21st Century Learning @
HALB Middle School
Mrs. Allison Sobel
“I took the past 28 years of material and brought it to the 21st Century”
Mrs. Estee Lightstone interviewed Mrs. Allison Sobel, who teaches 6th and 7th grade Social Studies, about the iBook that she created this past summer. Mrs. Sobel has been using her iBook for the first time this school year.
EL: Can you please explain what an iBook is and some of its features?
AS: An iBook is an interactive textbook that allows you to embed PowerPoint presentations, interactive assessments, and video clips.
One of my favorite features of the iBook is the study guide. As students take notes on the iBook, all the notes filter into one notebook at the end of the chapter. The study guide also helps with vocabulary terms. I am able to create a word glossary of the terms that I expect them to know which links to Webster’s Dictionary and also gives them features for researching these terms further on the web.
Another great feature is that the students can’t lose it!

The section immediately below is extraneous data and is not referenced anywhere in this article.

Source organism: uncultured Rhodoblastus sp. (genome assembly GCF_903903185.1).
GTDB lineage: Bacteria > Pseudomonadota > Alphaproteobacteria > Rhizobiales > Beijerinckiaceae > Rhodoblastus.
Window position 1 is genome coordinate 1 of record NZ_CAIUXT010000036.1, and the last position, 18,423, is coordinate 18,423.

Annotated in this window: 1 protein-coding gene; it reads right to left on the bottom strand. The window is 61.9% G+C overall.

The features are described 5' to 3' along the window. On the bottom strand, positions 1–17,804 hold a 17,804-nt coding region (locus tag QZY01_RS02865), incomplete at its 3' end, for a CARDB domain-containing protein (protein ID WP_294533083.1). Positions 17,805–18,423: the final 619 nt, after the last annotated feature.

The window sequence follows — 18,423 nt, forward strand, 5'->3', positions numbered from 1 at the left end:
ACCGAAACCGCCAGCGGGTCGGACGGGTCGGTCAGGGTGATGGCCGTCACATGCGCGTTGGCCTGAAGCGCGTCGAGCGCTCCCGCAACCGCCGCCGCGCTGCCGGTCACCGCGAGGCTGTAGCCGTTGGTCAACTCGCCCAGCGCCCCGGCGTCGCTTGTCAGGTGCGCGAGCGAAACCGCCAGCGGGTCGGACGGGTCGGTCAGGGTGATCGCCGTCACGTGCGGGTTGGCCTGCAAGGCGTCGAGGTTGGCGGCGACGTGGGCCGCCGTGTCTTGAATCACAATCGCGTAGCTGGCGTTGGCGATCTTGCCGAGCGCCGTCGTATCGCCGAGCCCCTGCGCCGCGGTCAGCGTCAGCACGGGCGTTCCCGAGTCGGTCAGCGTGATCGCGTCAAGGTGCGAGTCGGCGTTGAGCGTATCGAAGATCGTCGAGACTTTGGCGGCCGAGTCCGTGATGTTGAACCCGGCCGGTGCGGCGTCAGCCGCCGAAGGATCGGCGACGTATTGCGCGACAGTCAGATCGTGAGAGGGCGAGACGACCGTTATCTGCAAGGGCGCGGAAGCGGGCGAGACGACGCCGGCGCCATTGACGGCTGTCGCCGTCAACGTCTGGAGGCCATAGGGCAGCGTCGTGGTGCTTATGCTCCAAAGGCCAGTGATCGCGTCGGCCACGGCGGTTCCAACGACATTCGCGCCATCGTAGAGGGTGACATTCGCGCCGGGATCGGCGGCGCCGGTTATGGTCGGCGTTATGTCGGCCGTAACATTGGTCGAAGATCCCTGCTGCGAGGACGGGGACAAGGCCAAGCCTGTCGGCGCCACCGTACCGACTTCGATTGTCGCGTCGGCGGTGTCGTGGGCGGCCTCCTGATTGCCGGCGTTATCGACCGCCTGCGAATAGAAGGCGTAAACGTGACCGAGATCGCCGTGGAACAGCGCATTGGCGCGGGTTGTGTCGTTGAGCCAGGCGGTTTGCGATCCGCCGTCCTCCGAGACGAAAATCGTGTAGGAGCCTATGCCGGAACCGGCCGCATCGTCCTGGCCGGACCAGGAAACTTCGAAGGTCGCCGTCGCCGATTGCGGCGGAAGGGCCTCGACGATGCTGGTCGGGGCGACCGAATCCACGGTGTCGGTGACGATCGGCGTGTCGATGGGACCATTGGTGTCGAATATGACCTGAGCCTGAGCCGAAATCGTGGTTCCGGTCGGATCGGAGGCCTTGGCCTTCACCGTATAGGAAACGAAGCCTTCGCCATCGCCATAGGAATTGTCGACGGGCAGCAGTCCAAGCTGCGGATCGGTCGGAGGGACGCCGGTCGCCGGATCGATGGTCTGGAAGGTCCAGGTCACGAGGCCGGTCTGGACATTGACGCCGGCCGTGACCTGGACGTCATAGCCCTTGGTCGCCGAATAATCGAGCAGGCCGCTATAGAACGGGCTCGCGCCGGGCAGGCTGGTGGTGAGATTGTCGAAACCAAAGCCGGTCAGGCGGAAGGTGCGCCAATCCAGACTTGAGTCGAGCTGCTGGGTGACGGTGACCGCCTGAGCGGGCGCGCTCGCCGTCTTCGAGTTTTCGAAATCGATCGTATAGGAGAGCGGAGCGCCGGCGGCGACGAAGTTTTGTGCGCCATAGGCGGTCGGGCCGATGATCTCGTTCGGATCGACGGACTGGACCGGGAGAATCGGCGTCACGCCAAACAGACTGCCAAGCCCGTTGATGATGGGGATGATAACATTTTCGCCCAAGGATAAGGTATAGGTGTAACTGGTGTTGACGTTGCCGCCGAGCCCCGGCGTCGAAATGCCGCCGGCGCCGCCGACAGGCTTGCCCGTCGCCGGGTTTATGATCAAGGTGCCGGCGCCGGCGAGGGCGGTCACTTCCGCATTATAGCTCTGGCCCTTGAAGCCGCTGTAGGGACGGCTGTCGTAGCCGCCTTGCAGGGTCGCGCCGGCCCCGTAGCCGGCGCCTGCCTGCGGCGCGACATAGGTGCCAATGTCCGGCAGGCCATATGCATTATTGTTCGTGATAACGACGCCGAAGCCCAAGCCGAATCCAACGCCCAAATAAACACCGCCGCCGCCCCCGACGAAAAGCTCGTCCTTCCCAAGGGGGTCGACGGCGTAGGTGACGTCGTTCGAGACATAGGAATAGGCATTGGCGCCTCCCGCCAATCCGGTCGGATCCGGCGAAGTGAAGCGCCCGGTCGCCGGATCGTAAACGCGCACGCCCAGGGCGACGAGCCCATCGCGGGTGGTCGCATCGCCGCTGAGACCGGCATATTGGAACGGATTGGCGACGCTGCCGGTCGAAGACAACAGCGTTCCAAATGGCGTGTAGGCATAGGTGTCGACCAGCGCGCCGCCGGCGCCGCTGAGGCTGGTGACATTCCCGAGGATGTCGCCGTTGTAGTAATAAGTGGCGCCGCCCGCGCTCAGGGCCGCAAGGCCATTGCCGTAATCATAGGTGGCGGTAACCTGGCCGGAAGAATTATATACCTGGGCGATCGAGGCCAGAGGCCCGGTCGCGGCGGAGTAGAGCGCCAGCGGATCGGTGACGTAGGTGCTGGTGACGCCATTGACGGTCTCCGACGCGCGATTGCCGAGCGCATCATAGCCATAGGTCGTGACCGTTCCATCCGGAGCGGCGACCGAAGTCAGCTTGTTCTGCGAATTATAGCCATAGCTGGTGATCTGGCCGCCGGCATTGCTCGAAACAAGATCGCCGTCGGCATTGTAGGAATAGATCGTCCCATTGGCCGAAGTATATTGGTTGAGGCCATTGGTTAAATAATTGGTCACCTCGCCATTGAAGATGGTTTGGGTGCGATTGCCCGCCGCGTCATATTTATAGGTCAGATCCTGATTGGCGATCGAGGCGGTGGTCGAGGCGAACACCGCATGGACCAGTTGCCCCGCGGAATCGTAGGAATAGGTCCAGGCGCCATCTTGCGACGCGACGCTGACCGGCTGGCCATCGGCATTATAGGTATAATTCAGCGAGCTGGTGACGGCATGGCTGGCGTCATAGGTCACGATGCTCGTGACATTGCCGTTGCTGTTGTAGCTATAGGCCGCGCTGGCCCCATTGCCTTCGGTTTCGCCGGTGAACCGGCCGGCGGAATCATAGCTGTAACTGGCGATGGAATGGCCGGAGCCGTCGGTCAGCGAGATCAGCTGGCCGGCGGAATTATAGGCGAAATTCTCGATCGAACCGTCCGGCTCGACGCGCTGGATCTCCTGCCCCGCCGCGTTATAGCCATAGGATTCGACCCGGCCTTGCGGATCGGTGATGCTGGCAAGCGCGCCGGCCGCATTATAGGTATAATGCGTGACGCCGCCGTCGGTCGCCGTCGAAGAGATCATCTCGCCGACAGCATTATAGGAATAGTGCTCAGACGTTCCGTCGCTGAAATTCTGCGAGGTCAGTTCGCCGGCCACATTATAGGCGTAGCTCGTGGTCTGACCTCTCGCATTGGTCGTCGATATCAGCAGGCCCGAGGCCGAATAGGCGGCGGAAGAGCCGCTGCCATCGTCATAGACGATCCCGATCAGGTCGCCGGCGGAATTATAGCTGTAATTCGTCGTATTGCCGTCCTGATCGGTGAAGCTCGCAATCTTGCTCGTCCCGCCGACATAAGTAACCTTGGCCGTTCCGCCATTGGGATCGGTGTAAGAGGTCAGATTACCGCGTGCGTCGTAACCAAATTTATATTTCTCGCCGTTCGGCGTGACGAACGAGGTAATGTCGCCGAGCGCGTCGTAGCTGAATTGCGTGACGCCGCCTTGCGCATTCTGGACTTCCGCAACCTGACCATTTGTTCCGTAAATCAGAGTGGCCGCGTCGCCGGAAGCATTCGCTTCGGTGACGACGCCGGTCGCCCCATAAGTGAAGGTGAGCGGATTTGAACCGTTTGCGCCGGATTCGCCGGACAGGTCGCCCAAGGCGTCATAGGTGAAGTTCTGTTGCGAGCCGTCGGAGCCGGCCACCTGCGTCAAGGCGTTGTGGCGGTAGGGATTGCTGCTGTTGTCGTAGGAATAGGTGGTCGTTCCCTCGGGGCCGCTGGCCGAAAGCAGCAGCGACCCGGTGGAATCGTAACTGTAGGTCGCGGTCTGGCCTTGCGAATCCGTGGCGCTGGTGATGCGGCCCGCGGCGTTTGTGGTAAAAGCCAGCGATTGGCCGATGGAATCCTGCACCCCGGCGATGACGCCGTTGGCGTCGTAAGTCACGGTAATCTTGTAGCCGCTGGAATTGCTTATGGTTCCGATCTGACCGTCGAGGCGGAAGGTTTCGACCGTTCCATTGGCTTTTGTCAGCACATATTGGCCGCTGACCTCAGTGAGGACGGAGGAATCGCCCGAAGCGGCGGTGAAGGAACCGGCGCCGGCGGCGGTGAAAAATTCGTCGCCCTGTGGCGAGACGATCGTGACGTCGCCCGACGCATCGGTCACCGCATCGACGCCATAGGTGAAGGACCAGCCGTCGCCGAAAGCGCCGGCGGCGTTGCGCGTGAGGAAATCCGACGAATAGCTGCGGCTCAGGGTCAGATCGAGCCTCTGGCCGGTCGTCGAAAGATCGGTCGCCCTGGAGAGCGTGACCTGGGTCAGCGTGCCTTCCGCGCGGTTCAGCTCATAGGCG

EL: Why did you create one yourself instead of taking one from the iBooks library?
AS: I created the iBook with the HALB student in mind. As their teacher, I was able to create exactly the materials that I wanted my students to learn. Additionally, I was able to write the material based upon the students’ reading level.
I was able to personalize the information that I want them to know, while at the same time, remove information from their old textbook that I deemed irrelevant. I was also able to add information that connects to their Jewish roots. For example, in my units on Mesopotamia, I was able to incorporate information about Avraham, who was from Ur, into my textbook. This is certainly something that wouldn't be found in a conventional textbook!
I was also able to personalize the book by inserting pictures of myself visiting some of the historical sites. The students love seeing their teacher in their textbook!
EL: How do the students respond differently to the iBook than your previous textbook?
AS: There is no comparison in terms of the students’ interest and engagement. They are eager to open their iBooks and do the readings and research.
It also helps with differentiation in my classroom. Students who are poor readers can have the textbook read aloud to them. The note-taking feature is amazing and helps keep students organized. They can take their notes directly in the book, and it corresponds to the paragraph on which they were commenting.
EL: What are the downsides to using the iBook?
AS: The only downside I have found with the iBook is regarding Shabbos reading. I still have to make paper copies for the students who like to read over Shabbos, but this is an issue with all technology.